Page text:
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  • ISSN: 2374-0094
    Early Online
    Volume 5, Issue 1
    Research Article
    Hung Viet Pham*, Lam Van Nguyen, Yen Thi Le, Hanh Hong Thi Mai, Chung Thu Thi Phan, and Liem Thanh Nguyen
    Introduction: Antiretroviral therapy (ART) was scaled up in HIV-infected Vietnamese children and adults as well. Few studies documented the association between drug-naïve resistant HIV-1 with treatment outcome, especially in children. This study aimed to determine the rate of drug-resistance mutations before initiating ART, and the treatment outcome after six months of ART.
    Methods: During 2010 - 2011, 140 HIV-1 infected children were admitted at National Children Hospital Viet Nam. Of them, 116 were initiated first-line ART, their clinical profile, CD4+ T-cell counts, and HIV load after six months of ART were retrospectively collected. Their plasma before initiating ART was stored for analysis by 2012. Of 116 samples, 52 had the HIV-1 pol gene successfully sequenced to detect drug- resistance mutations.
    Results: 18 children (29.0 ± 28.8 months) died, within an average of 1.6 ± 1.4 months of ART. Baseline WHO clinical stage 3-4 (p<0.001), and lower CD4+ T-cell counts (p=0.03) was associated with fatality. Stored plasma samples of 52 were sufficiently analyzed, six carried drug-resistance HIV-1. One of six was exposed to ART through prevention of mother-to-child transmission. Of RT-inhibition resistance, three had single mutant; one had K65R/Q151M / K101E/Y181C with six-month virological failure. Among PR-inhibition resistance, two had either M46L or M46L/L90M.
    Conclusion: Transmitted drug - resistance mutations were found in 9.6% of 52 children. Six-month treatment outcome was induced by baseline clinical and immunological stage. Pre-treatment drug-resistance mutations might not associate with six-month mortality but induce risk of virological failure.
    Luis Casado-Gonzalez, Candela Menendez, Maria Martinez-Sela, Noelia Moran, Alicia Garcia-Perez, Jose A. Boga, Jonathan Fernandez, Mercedes Rodriguez, and Azucena Rodriguez-Guardado*
    Objective: Human immunodeficiency virus (HIV) co-infection with parasitic diseases is an issue not only in parasite-endemic countries but also for persons who have migrated to more developed countries where the infections may go unrecognized due to lack of experience by the practitioners especially that the patients are often asymptomatic when parasite burdens are low. For this reason, we performed a systematic screening program for parasitic diseases in immigrant patients with HIV infection. The results of this program are described.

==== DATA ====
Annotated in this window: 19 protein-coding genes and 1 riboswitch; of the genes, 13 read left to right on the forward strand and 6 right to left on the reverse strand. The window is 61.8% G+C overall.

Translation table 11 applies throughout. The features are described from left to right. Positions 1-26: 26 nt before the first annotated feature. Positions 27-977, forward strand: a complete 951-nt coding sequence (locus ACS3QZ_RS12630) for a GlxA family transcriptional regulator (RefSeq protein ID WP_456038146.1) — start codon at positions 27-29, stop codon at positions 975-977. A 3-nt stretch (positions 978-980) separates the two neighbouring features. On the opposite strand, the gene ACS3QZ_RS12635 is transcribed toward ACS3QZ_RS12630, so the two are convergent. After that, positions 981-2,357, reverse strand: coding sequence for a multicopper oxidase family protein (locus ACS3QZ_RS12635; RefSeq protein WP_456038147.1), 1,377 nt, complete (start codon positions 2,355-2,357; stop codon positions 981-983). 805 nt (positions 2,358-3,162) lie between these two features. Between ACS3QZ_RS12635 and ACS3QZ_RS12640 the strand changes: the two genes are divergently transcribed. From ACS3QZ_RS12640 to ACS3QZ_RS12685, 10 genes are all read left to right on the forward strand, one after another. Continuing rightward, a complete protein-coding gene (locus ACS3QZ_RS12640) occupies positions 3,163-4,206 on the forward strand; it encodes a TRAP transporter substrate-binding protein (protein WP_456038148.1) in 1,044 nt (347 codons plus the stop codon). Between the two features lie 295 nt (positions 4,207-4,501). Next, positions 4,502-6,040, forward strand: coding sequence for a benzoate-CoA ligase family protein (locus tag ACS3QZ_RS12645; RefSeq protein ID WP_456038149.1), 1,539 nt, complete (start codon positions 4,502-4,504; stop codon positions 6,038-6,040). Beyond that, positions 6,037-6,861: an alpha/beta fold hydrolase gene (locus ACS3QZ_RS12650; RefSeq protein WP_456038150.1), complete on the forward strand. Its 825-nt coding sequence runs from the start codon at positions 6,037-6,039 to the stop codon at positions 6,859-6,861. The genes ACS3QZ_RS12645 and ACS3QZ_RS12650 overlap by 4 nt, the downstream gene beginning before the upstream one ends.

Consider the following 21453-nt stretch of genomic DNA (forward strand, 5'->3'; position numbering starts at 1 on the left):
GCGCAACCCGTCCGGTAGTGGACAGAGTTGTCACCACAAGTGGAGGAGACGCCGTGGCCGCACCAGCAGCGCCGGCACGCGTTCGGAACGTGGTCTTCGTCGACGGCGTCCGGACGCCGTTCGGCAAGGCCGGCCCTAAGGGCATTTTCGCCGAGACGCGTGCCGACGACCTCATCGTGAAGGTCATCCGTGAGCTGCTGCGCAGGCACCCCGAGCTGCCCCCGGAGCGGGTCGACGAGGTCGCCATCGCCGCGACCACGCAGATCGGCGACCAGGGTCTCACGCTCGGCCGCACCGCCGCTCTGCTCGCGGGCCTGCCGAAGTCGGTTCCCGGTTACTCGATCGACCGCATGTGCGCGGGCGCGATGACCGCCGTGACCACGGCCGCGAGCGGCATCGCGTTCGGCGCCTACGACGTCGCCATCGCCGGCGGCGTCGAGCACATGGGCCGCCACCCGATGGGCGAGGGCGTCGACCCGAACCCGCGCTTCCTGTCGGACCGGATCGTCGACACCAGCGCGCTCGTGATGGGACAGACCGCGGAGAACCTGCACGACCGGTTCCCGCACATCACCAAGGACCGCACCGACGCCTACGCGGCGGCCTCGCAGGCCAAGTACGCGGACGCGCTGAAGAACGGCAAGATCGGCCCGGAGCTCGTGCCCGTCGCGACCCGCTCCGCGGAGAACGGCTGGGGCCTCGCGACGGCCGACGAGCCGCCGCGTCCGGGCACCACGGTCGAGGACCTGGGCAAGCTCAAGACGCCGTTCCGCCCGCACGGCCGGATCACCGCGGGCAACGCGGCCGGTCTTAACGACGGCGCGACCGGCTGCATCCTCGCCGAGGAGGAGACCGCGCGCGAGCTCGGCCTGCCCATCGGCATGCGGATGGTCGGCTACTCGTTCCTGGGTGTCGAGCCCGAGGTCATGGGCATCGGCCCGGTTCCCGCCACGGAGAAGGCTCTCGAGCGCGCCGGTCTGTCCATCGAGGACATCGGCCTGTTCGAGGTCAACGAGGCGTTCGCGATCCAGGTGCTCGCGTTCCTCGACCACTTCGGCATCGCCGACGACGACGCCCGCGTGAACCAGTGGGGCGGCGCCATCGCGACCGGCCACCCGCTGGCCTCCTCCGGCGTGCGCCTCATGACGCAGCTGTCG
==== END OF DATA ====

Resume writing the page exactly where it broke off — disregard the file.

Design: A cross-sectional study was conducted to evaluate the results of this screening program.
    Methods: Screening for all patients comprised blood count, biochemistry, basic urinalysis, CD4+ cell counts, HIV viral load and HIV-subtypes, Hepatitis B virus, hepatitis C virus, syphilis antibodies, and PPD test. Parasitological test included three concentrated stool samples, detection techniques for Plasmodium and serological detection of Schistosoma spp., Strongyloides and Chagas' disease.
    Results: 63 patients were analyzed. Thirty-four patients had a parasitic disease. The geographical distribution of the patients was as follows: Central Africa (52.4%), South America (31.7%), West Africa (9.5%); North-Africa and Centro America (3.2% each). Thirty-four (54%) patients had a parasitic disease. The most frequent disease was intestinal parasites followed by filariasis and Chagas's disease. Parasitic diseases were more frequent in patients from Central Africa (11 vs 22, p=0.033, OR 3.00 [0.95-9.62])
    Twenty-eight patients (44.4%) were infected with intestinal parasites and in this case viral load was significantly higher in infected patients 287,970 ± 982,009 RNA viral copies/mm3 vs 83,616 ± 196,220, (p=0.041). In the rest there are no statistical differences in age, sex, and time in Spain and the average CD4+ cell count between infected and not infected patients.
    Conclusions: This study supports the use of screening for parasitic diseases in immigrant patients with HIV infection.
    Editorial
    Marcio Cristiano de Melo*
    Nurses professional smake use of epidemiological tools from the research developed by the matriarch of the profession Florence Nightingale between the years 1853-1856. The kills acquired through teaching epidemiology leverage the professional performance withthe use of existing resources (according to the epidemiological approach), awareness and organization of ideas on the health problems of a particular area, community or person, sets targets for achieving of investigations to evaluations and enables the nurse to clearly identify identification, analysis and interpretation of possible social, economic and/or political determinants that aims at solving problems [1].
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